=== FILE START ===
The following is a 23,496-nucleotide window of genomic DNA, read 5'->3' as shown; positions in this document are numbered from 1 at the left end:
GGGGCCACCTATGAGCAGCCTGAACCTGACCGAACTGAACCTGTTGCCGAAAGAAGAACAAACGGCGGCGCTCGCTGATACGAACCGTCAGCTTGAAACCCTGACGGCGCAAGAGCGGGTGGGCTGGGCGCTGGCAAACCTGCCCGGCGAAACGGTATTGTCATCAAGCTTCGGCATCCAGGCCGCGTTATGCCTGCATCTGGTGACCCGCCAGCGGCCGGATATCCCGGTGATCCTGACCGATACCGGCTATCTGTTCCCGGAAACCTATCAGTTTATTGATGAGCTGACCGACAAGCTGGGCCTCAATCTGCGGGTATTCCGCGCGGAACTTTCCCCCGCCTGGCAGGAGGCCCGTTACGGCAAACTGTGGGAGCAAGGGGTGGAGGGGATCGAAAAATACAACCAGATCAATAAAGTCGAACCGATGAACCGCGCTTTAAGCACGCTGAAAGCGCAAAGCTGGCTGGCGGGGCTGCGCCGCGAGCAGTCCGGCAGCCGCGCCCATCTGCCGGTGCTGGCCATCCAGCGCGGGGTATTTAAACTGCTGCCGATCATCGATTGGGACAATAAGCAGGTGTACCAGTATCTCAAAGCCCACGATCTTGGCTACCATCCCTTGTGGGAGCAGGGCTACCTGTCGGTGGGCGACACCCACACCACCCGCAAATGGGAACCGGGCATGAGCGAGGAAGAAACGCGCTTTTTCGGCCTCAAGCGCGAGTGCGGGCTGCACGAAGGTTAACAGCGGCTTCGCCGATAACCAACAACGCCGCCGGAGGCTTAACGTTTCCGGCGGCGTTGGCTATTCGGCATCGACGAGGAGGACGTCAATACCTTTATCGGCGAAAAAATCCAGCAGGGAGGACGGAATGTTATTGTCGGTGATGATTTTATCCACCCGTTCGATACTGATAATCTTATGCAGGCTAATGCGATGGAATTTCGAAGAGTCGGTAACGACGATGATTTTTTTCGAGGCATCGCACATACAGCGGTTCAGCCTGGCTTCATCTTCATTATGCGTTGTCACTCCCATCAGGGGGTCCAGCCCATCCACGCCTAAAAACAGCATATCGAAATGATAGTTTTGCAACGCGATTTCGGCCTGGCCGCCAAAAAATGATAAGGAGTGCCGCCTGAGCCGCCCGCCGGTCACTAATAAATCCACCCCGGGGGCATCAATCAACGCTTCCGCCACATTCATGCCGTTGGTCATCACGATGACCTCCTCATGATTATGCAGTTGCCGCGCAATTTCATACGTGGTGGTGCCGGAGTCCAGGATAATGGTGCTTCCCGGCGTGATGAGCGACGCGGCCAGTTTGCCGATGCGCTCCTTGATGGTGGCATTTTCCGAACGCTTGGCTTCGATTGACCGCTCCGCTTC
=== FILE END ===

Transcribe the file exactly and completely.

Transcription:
The following is a 23,496-nucleotide window of genomic DNA, read 5'->3' as shown; positions in this document are numbered from 1 at the left end:
GGGGCCACCTATGAGCAGCCTGAACCTGACCGAACTGAACCTGTTGCCGAAAGAAGAACAAACGGCGGCGCTCGCTGATACGAACCGTCAGCTTGAAACCCTGACGGCGCAAGAGCGGGTGGGCTGGGCGCTGGCAAACCTGCCCGGCGAAACGGTATTGTCATCAAGCTTCGGCATCCAGGCCGCGTTATGCCTGCATCTGGTGACCCGCCAGCGGCCGGATATCCCGGTGATCCTGACCGATACCGGCTATCTGTTCCCGGAAACCTATCAGTTTATTGATGAGCTGACCGACAAGCTGGGCCTCAATCTGCGGGTATTCCGCGCGGAACTTTCCCCCGCCTGGCAGGAGGCCCGTTACGGCAAACTGTGGGAGCAAGGGGTGGAGGGGATCGAAAAATACAACCAGATCAATAAAGTCGAACCGATGAACCGCGCTTTAAGCACGCTGAAAGCGCAAAGCTGGCTGGCGGGGCTGCGCCGCGAGCAGTCCGGCAGCCGCGCCCATCTGCCGGTGCTGGCCATCCAGCGCGGGGTATTTAAACTGCTGCCGATCATCGATTGGGACAATAAGCAGGTGTACCAGTATCTCAAAGCCCACGATCTTGGCTACCATCCCTTGTGGGAGCAGGGCTACCTGTCGGTGGGCGACACCCACACCACCCGCAAATGGGAACCGGGCATGAGCGAGGAAGAAACGCGCTTTTTCGGCCTCAAGCGCGAGTGCGGGCTGCACGAAGGTTAACAGCGGCTTCGCCGATAACCAACAACGCCGCCGGAGGCTTAACGTTTCCGGCGGCGTTGGCTATTCGGCATCGACGAGGAGGACGTCAATACCTTTATCGGCGAAAAAATCCAGCAGGGAGGACGGAATGTTATTGTCGGTGATGATTTTATCCACCCGTTCGATACTGATAATCTTATGCAGGCTAATGCGATGGAATTTCGAAGAGTCGGTAACGACGATGATTTTTTTCGAGGCATCGCACATACAGCGGTTCAGCCTGGCTTCATCTTCATTATGCGTTGTCACTCCCATCAGGGGGTCCAGCCCATCCACGCCTAAAAACAGCATATCGAAATGATAGTTTTGCAACGCGATTTCGGCCTGGCCGCCAAAAAATGATAAGGAGTGCCGCCTGAGCCGCCCGCCGGTCACTAATAAATCCACCCCGGGGGCATCAATCAACGCTTCCGCCACATTCATGCCGTTGGTCATCACGATGACCTCCTCATGATTATGCAGTTGCCGCGCAATTTCATACGTGGTGGTGCCGGAGTCCAGGATAATGGTGCTTCCCGGCGTGATGAGCGACGCGGCCAGTTTGCCGATGCGCTCCTTGATGGTGGCATTTTCCGAACGCTTGGCTTCGATTGACCGCTCCGCTTC